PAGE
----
Group photo of MTOP team with patient
The Microbiota Therapeutics Outcomes Program (MTOP) offers fecal microbiota transplantation for patients with recurrent C. difficile infections, such as Harriet Sherman, (C). Harriet is pictured with (L to R) Dr. Susy Hota, Infectious Diseases Physician and MTOP Co-Lead; Satyender Singh, Program Coordinator and Research Coordinator; Tiffany Liang, Research Assistant. (Photo: UHN)

A team of clinicians and researchers at UHN, in collaboration with Sinai Health Systems, are paving the way for more Ontario patients with recurrent Clostridium difficile (C. difficile) infections to be treated safely and effectively.

Known as fecal microbiota transplantation, or FMT, the treatment involves stool from a healthy donor given to an infected patient, usually via enema or colonoscopy. The healthy bacteria in the donor stool "re-cultivates" the disrupted bacteria in the recipient's gut.

Drs. Susy Hota and Susan Poutanen, co-leads of the Microbiota Therapeutics Outcomes Program (MTOP), found that a series of FMT treatments can be up to 96 per cent effective for patients with two or more recurrences of C. difficile infection.

By comparison, the conventional treatment, vancomycin taper, is about 60 per cent effective.

The team comprised of researchers, clinicians and learners from UHN and other University of Toronto-affiliated hospitals is now helping to guide more hospitals in southern Ontario in offering FMT as an effective and cost-efficient treatment for the condition.

C. difficile is one of the most prevalent hospital-acquired infections in Canada, affecting thousands of Canadian patients each year.

Giving patients hope

Ann Jovanovic is one of more than 40 patients who have been treated with FMT since the program launched in 2016.

She recalls her experience contracting C. difficile during a hospital visit three years ago feeling "like having the plague."

"I was sick, scared and didn't know what was going on," Ann says.

Her symptoms included constant diarrhea every day, no appetite and losing more than 50 pounds within a couple of months. The first line of treatment for her C. difficile infection was ineffective as the "good bacteria" in her gut was disrupted from a previous round of antibiotics.

"This condition puts your life on hold," says the mother of two. "I began to fast if I had to go out anywhere and you need immediate access to a bathroom at all times – even just driving to the grocery store was unnerving."

In August, Ann reached a milestone of two years without a recurring C. difficile infection after a course of three FMT treatments.

"I'm strong now because of the hope this program gave to me and my family," she says.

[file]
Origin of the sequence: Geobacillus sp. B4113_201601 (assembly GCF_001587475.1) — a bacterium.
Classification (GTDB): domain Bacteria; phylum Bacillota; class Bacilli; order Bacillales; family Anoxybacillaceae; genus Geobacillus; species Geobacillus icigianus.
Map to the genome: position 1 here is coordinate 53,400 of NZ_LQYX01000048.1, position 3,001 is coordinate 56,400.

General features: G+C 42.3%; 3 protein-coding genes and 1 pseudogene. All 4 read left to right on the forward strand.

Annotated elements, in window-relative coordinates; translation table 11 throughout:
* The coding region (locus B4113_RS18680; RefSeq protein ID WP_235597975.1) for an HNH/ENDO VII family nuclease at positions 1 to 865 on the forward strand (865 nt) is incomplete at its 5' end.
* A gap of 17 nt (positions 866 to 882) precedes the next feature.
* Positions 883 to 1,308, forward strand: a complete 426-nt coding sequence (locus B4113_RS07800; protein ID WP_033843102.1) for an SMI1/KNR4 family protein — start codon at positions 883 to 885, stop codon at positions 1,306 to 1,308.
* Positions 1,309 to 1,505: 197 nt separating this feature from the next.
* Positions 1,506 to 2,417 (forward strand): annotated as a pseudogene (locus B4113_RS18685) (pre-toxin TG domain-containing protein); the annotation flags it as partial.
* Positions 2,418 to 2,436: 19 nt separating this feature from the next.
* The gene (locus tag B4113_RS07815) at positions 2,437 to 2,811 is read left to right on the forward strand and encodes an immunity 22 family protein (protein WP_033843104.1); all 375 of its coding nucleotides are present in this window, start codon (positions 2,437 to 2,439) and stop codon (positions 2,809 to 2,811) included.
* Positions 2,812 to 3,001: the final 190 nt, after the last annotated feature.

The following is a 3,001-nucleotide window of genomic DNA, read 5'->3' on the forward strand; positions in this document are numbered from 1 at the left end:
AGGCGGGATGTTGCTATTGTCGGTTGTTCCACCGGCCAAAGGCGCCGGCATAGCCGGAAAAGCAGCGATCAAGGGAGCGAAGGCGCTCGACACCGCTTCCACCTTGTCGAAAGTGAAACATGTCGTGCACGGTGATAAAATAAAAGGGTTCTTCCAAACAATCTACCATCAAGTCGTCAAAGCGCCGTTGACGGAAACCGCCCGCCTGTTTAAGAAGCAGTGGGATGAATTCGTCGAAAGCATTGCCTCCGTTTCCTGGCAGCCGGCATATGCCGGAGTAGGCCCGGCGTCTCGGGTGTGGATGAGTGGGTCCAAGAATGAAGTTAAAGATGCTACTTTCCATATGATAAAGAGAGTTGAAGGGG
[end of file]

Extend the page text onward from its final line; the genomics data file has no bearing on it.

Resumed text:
"It's an unpleasant thought to have a fecal transplant, but if you're in a situation where a holistic treatment like this could save you from a potentially life-threatening condition, I don't know many people who would say no."

How serious is C. difficile?

C. difficile is the most common cause of infectious diarrhea in hospitals and long-term care facilities in Canada, with about a quarter of cases becoming recurrent after treatment, according to Dr. Hota, Medical Director of Infection Prevention and Control at UHN.

In addition to immensely affecting the quality of life of patients, it may lead to death in some older patients.

Harriet Sherman, 89, is one of MTOP's first patients to be treated with FMT after she experienced recurrent C. difficile three years ago. She also celebrated two years of being C. difficile-free in August.

"When I think back to what it was like not being able to eat, and how much my energy and life has improved since, I really can't believe it," says Harriet, who lost 36 pounds during her bout with C. difficile.

Now, she's able to live independently without taking any medication for C. difficile. Once a working actress, she now helps trainees at the College of Massage Therapists of Ontario by roleplaying as a client.

Putting safety at the forefront

In June, the FDA issued an alert about a safety concern of FMT in immunocompromised adults.

Dr. Hota says her team has always diligently addressed these risks.

"Being a very safety-focused program, we were well aware of these concerns and have placed paramount importance on having a safe donor centre to reduce risk to patients," she says.

The program has a rigorous donor screening process before stool samples are kept in the UHN-Sinai Health System Microbiology Lab. The team only uses stool from "the healthiest of the healthy," with less than two per cent of more than 300 interested donors accepted so far.

In addition to regular health screening, these donors have absolutely no health issues or family history of higher-risk issues associated with the gut microbe.

Susy Hota
Dr. Susy Hota, Infectious Diseases Physician and MTOP Co-Lead, says the team puts focus on studying the long-term health effects of FMT (Photo: UHN)

After treatment, most patients are followed by the team for up to three years to assess the long-term effects of FMT to their overall health.

"UHN has been one of pioneering hospitals in the country to support this kind of program," Dr. Hota says.

With support from U of T's Department of Medicine, UHN and Sinai Health Systems, MTOP also partners with the U of T's Laboratory Medicine Program to bring on a summer student every year.

Researchers at UHN and beyond are now branching out to study how well FMT can treat other conditions such as inflammatory bowel disease, obesity, bipolar depression and fatty liver disease.

"We're excited to continue discovering more links between our gut and overall health in this growing area of research," Dr. Hota says.

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